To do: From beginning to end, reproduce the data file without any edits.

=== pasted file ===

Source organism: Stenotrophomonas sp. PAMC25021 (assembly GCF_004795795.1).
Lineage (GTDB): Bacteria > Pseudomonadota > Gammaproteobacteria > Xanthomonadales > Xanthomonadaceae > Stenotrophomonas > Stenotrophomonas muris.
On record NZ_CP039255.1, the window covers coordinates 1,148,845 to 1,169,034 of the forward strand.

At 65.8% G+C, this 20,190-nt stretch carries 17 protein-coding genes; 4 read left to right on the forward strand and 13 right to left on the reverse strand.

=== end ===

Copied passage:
Source organism: Stenotrophomonas sp. PAMC25021 (assembly GCF_004795795.1).
Lineage (GTDB): Bacteria > Pseudomonadota > Gammaproteobacteria > Xanthomonadales > Xanthomonadaceae > Stenotrophomonas > Stenotrophomonas muris.
On record NZ_CP039255.1, the window covers coordinates 1,148,845 to 1,169,034 of the forward strand.

At 65.8% G+C, this 20,190-nt stretch carries 17 protein-coding genes; 4 read left to right on the forward strand and 13 right to left on the reverse strand.